• Check ‘Default’ on all the available options.

Enable cPHulk Brute Force Protection

cPHulk is cPanel’s Brute Force Protection service. It helps to mitigate and block username and ip based attacks.  It can be enabled from the following place:

WHM » Security Center » cPHulk Brute Force Protection

Eg. 02. Enabling cPHulk Brute Force protection to increase WHM Security
Eg. 02. Enabling cPHulk Brute Force protection to increase WHM Security

Username-based protection mode tracks login attempts for user accounts. When disabled, cPHulk will not lock user accounts, but existing account locks will remain. You can configure username-based protection by using this options:

  • Brute Force Protection Period (in minutes)
  • Maximum Failures by Account

IP Address-based Protection helps you to get extra protection from specifi IP addresses. If disabled cPHulk will not block IP addresses. It allows a few tweaks to match your needs, for example:

  • IP Address-based Brute Force Protection Period (in minutes)
  • Maximum Failures per IP Address

You can also whitelist your office IPs or trusted network IPs to avoid unnecessary blocks over legitimate known users. This can be done from the ‘Whitelist Management’ tab, as you see below:

Eg. 03. cPHulk Brute Force Protection - Whitelist Management
Eg. 03. cPHulk Brute Force Protection – Whitelist Management

Configure Host Access Control

Host Access Control allow server administrators to setup allow/deny rules to specific system services based on their IP address. It is based on the popular Tcpwrappers defined from the command line by editing files /etc/hosts.allow and /etc/hosts.deny

The best is to allow only trusted IPs on specific services, and then close the rest of the connections, this increases your WHM security to avoid brute force attacks over specific ports like SSH or FTP.

Host Access Control can be configured from: WHM » Security Center » Host Access Control

To set up an allow or deny rule, you will need to define three settings:

  1. The service you wish to create the rule for.
  2. IP address that will be affected
  3. The action: allow or deny

Eg, in order to block SSH access to everybody, except for your local office IP 111.111.111.111, you must place this rule:

Daemon Access List Action Comment

sshd 111.111.111.111 allow #Allow local SSH access
sshd ALL                        deny  #Deny access from all other IPs

If you use your cPanel Server for shared hosting, you can’t block FTP, Exim, cPanel, Webmail and WHM access, otherwise your users will hate you, for this you must allow all connections for this services, as you see in the screenshot below:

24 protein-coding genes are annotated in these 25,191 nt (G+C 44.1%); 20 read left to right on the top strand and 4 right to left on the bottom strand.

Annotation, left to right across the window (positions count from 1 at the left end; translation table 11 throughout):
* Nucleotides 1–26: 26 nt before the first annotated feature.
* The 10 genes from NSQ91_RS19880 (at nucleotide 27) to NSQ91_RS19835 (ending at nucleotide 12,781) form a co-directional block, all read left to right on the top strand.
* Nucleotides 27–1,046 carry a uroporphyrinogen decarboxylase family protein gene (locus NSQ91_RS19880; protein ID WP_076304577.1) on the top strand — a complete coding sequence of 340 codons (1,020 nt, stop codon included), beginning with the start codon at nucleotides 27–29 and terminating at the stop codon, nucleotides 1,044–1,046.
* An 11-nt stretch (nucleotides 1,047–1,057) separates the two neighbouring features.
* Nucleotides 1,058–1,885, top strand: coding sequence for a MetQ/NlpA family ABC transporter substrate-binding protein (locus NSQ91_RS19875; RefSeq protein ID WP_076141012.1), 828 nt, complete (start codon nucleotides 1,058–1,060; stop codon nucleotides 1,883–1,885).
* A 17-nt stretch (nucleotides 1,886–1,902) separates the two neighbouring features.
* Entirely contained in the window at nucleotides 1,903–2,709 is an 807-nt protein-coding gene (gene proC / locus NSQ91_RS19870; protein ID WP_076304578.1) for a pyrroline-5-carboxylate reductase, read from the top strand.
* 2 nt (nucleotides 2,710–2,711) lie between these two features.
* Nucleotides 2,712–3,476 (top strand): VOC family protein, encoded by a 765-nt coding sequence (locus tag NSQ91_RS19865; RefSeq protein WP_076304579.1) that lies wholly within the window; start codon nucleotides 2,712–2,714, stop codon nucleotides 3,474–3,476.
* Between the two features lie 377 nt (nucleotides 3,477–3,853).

Access Control Configuration - WHM Security
Eg. 04. Access Control Configuration for cPanel, WHM, Webmail, FTP and Exim

Once you are done editing the rules, just hit ‘Save Hosts Access List’ button.

Enable Background Process Killer

Background Process Killer allows you to select process that if found, the cPanel system will terminate after the daily maintenance scripts run (/scripts/maintenance).

This processes are often used to launch hidden processes, or to launch denial of service attacks (DOS and DDOS) from your server.

Background Process Killer detects this malicious process and automatically kills each one of them, and then it will send you a notification so you can further investigate security issues in your server.

WHM » System Health » Background Process Killer

Suggestion: enable all of them.

  • BitchX (command line IRC client)
  • bnc (IRC bouncer, used by crackers to hide and launch DOS attacks)
  • eggdrop (another popular IRC bot)
  • generic-sniffers (crackers use sniffers to analyze data in order to gain access to networks)
  • guardservices (another IRC bot)
  • ircd (IRC daemon, used often by crackers)
  • psyBNC (another IRC bouncer)
  • ptlink (another IRC server)
  • services (another IRC bot)
WHM - Background Process Killer Configuration
Eg. 05. WHM – Background Process Killer Configuration

Enable SSL for your Hostname

Having your cPanel, WHM and Webmail access encrypted by using an SSL connection on your hostname is really helpful. In order to activate a free SSL for your server hostname you just need to have a FQDN (fully qualified domain name as hostname, eg. server.mysite.com).

As I previously stated in another post: free SSL certificates are here to stay. cPanel will automatically order a free signed certificate when the server runs the upcp maintenance script. Then it will download download and install the certificate when it is available.

If you want to force this SSL for your Hostname, just run this command as root:

/scripts/upcp

Once your SSL is ready, your server will automatically order a replacement free signed certificate. The server will download and install the certificate when it is available.

This will allow you you to encrypt cPanel, WHM and Webmail logins by using this kind of url for your logins:

  • https://server.mysite.com:2083/ – for cPanel
  • https://server.mysite.com:2087/ – for WHM
  • https://server.mysite.com:2096/ – for Webmail

You just need to make sure that SSL usage is enforced as we commented previously by enabling this options from WHM » Tweak Settings:

  • Always redirect to SSL – On
  • Require SSL – On

Configure Security Policies

cPanel Security Policies provides a clean interface to manage the security policies for cPanel, Webmail and WHM services on your server.

In order to avoid unnecessary blockings and problems, you should be careful by using this settings. This is the recommended configuration for most servers:

  • Limit logins to verified IP addresses – Enabled.
  • Password Strenght – Enabled.
WHM - Configure Security Policies
Eg. 06. WHM – Configure Security Policies

Conclusion

WHM Security is just a part of the cPanel Hardening. This tutorial just covers the basic stuff that can be secured from WHM interface. A lot more can be done from the Linux shell by tweaking system services and configurations.

Do you know other ways to harden WHM security settings? Please share your knowledge with us and we will add your security recommendations to this post.

Recommended reading: